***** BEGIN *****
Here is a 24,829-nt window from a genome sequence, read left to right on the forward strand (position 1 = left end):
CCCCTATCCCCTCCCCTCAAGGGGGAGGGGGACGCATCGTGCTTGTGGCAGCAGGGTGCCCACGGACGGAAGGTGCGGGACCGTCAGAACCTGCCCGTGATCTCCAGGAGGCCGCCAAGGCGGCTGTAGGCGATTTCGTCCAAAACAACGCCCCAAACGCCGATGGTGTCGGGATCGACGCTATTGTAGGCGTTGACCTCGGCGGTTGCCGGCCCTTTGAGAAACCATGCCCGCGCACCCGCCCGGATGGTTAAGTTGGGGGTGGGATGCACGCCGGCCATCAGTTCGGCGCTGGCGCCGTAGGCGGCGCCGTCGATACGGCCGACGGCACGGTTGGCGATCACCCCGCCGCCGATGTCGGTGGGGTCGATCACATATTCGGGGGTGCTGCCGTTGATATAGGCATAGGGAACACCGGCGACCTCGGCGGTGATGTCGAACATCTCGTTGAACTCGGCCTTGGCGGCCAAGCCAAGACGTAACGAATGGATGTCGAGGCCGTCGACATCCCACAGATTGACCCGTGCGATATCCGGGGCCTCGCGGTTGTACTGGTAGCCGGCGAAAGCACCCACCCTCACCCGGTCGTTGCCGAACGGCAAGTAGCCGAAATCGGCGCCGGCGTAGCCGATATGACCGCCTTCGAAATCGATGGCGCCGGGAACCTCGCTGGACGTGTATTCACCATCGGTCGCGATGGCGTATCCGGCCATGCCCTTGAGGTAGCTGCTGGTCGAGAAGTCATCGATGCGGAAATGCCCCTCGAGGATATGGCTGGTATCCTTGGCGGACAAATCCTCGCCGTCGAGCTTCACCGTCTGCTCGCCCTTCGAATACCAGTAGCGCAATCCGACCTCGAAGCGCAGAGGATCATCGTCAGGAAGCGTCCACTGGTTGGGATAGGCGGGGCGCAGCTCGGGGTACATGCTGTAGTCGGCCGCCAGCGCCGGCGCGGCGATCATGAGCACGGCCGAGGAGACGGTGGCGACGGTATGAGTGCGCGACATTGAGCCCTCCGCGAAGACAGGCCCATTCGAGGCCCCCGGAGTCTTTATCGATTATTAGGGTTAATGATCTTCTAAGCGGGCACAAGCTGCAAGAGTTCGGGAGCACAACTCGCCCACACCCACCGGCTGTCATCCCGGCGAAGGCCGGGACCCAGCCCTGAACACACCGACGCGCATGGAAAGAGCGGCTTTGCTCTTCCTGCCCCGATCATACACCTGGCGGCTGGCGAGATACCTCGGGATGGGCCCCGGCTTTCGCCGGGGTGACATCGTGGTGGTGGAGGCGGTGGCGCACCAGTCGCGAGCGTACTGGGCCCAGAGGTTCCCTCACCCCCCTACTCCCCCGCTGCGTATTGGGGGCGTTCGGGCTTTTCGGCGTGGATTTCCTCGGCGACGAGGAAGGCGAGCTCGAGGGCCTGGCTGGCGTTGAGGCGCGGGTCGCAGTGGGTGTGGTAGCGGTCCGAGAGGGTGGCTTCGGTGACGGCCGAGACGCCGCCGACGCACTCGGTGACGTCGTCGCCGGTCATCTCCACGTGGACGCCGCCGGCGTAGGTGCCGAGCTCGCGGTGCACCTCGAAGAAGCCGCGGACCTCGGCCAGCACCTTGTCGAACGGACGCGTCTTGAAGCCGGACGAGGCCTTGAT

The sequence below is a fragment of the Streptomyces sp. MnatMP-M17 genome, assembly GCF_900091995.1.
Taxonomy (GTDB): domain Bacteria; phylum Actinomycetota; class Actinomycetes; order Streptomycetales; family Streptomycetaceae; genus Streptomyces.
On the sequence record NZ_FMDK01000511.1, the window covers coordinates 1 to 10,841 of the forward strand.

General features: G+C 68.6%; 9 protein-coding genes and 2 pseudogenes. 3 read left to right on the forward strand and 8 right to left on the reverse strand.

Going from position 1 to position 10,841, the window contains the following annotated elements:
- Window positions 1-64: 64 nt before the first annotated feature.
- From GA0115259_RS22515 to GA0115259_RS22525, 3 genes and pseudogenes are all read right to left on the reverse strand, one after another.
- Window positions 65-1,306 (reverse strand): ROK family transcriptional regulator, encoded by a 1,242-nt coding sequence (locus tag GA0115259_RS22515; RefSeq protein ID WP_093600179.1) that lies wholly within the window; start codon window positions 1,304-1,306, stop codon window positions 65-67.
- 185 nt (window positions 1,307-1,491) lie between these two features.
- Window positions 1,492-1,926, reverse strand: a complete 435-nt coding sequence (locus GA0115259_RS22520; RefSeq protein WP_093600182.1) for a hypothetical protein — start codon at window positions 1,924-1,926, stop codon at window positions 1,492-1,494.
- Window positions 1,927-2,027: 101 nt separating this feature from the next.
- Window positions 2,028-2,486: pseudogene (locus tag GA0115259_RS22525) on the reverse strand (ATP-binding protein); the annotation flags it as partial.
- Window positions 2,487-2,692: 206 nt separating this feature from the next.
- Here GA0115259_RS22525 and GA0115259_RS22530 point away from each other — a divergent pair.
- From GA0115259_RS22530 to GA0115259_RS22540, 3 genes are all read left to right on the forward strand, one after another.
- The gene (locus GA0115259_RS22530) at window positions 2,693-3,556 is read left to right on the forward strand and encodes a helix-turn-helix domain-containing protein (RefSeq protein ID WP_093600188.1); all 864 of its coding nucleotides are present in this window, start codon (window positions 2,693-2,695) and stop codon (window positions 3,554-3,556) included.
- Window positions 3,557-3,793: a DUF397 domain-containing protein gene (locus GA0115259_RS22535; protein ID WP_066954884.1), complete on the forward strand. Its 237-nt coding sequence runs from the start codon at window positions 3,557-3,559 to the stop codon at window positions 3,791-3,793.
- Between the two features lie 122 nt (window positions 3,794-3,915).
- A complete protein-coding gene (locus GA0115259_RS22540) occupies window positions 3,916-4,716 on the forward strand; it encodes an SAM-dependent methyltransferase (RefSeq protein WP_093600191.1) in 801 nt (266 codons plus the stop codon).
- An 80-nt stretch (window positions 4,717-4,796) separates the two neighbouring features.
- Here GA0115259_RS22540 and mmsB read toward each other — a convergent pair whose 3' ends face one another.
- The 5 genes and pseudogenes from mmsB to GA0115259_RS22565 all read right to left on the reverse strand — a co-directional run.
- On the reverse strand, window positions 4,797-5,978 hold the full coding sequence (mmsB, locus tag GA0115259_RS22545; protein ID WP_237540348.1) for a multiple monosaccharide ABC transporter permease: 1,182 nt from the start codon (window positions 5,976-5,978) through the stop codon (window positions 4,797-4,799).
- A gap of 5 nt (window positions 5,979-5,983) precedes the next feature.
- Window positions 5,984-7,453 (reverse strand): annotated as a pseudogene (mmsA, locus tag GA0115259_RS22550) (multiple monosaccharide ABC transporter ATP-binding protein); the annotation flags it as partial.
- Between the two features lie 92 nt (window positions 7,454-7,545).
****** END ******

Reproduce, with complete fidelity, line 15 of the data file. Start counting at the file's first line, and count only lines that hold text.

- Window positions 2,487-2,692: 206 nt separating this feature from the next.